**Definition:** A leveraged buyout (LBO) is the purchase of a company using a large amount of debt or borrowed cash to fund the acquisition. In other words, it’s when a company used a large amount of borrowed funds to purchase another company instead of using its own money or raising capital from investors.

## What Does Leveraged Buyout Mean?

**What is the definition of leveraged buyout?** An LBO occurs when a company purchases another by taking out a loan. Typically, the acquiring company uses the assetsof the acquired company as collateral for the new loan.

Before this process can take place a leveraged buyout model is performed to evaluate the acquired company and determine the floor price that delivers an equity return, which meets the buyer’s hurdle rate. Financial analysts use operating and valuation assumptions in Excel and create the model to calculate the purchase price that can generate an expected equity return.

Furthermore, a LBO model includes projections for the target’s expected cash flows to ensure that the target will be able to cover the principal and interest payments of the loan. To proceed with a buyout, private equity funds ensure that the assets of the target company can be used as warranty (collateral) for the loan required for the buyout.

Let’s look at an example.

## Example

Stephen is an analyst at a private equity fund. He is asked to construct an LBO model to determine the maximum price that the fund should pay for the target company. Stephen makes several operating and valuation assumptions, and he creates an Excel file.

First, he estimates the total cost of the deal given that the target company has a market cap of $3.4 billion and an outstanding debt of $1.8 billion. Therefore, the total cost of the deal is $3.4 + $1.8 = 5.2 billion.

Then, he defines how the deal will be financed. He estimates that the private equity fund will fund $1.0 million, which is the 19.2% of the total cost, and the remaining $4.2 billion will be funded by two separate debts equal to $1.7 billion at an interest rate of 15% and $2.5 billion at an interest rate of 18%. Both loans will have a duration of 10 years.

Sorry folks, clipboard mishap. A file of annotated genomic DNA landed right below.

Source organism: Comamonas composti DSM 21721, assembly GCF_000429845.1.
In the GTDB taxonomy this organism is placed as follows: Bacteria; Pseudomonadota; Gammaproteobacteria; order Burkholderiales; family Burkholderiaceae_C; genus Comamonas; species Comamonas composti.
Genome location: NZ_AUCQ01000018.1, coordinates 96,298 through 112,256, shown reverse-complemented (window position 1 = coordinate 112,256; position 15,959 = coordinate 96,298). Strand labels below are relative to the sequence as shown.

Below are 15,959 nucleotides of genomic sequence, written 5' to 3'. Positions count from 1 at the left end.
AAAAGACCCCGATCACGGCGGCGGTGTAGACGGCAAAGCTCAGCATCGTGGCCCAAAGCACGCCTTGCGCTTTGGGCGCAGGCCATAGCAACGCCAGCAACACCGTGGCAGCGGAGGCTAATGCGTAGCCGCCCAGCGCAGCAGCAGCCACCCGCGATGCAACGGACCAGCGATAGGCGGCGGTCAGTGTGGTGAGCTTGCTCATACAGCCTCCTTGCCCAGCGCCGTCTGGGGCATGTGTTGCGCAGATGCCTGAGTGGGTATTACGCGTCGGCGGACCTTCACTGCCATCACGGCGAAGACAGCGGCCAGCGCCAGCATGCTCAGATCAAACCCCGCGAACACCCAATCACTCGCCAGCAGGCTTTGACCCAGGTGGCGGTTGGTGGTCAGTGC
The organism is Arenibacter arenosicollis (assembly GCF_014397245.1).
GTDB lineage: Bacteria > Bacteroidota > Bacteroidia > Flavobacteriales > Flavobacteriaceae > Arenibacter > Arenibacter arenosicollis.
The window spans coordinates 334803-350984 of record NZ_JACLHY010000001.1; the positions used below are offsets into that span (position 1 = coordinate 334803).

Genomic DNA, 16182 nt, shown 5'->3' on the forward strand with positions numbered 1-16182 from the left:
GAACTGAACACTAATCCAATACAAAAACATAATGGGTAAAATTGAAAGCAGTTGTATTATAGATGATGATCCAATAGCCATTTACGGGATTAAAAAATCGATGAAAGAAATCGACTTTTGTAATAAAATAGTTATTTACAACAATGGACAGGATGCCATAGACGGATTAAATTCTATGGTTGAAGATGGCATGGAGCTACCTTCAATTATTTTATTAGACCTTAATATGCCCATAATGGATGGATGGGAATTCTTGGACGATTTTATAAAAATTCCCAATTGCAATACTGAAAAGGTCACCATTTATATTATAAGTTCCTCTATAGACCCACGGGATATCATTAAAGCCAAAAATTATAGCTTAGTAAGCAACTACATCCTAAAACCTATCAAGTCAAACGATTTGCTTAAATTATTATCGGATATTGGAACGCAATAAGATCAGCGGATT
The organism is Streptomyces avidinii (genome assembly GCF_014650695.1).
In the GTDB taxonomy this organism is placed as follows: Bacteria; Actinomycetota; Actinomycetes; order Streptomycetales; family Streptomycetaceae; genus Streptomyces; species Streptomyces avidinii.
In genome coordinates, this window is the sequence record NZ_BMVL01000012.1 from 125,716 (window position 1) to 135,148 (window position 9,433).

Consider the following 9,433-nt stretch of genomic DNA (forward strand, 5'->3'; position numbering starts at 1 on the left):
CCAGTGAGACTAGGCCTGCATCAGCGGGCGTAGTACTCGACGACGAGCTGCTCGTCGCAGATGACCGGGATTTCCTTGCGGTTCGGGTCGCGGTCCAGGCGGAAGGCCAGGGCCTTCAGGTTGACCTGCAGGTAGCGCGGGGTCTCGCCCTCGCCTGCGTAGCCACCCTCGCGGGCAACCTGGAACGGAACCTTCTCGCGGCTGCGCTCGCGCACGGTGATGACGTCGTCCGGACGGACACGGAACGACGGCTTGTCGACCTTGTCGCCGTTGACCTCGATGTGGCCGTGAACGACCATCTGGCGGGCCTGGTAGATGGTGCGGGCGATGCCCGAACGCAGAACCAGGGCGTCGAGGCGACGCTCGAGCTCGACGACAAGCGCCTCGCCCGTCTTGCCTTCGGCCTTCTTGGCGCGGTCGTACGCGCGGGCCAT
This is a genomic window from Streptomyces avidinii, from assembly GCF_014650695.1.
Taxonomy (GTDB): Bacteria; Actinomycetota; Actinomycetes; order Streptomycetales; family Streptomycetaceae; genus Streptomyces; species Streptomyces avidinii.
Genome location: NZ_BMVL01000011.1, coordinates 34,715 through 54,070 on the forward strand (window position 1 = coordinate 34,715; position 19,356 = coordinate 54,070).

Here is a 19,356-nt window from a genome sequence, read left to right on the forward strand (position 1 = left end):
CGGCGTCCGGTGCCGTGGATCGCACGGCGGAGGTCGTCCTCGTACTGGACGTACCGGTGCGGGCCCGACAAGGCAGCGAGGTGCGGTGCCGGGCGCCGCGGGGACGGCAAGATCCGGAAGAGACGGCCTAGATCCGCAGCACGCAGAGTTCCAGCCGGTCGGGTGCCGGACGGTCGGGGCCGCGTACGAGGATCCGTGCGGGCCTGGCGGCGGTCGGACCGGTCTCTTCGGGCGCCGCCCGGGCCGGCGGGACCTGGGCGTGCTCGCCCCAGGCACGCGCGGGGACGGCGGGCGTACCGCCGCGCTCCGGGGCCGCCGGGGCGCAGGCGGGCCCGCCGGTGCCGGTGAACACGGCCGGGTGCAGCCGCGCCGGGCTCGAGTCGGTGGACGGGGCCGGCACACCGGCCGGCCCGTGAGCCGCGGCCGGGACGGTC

Then, he defines the future growth rates of the target company. Revenues are expected to grow by 12% until year 5 and by 7% from year 6 to 10 taking into consideration depreciation and capital spending. Working capital is expected to grow at a steady growth rate of 15%.

The next steps in the model include the calculation of the expected cash flows from the leveraged buyout, the capital structure of the costs of debt and equity and the final conclusions. Stephen concludes that the deal should be accepted at a target price of $125.

Note that the LBO activity increases when interest rates are low because the cost of borrowing is lower. Also, when an industry or a sector underperforms, the equity of the target firm is undervalued.

## Summary Definition

**Define Leveraged Buyout:** A LBO occurs when the purchase of a company is financed with a significant about of borrowed funds. A model is then used to determine the maximum price that a financial buyer should pay for a leveraged buyout given specific debt levels and equity return requirements.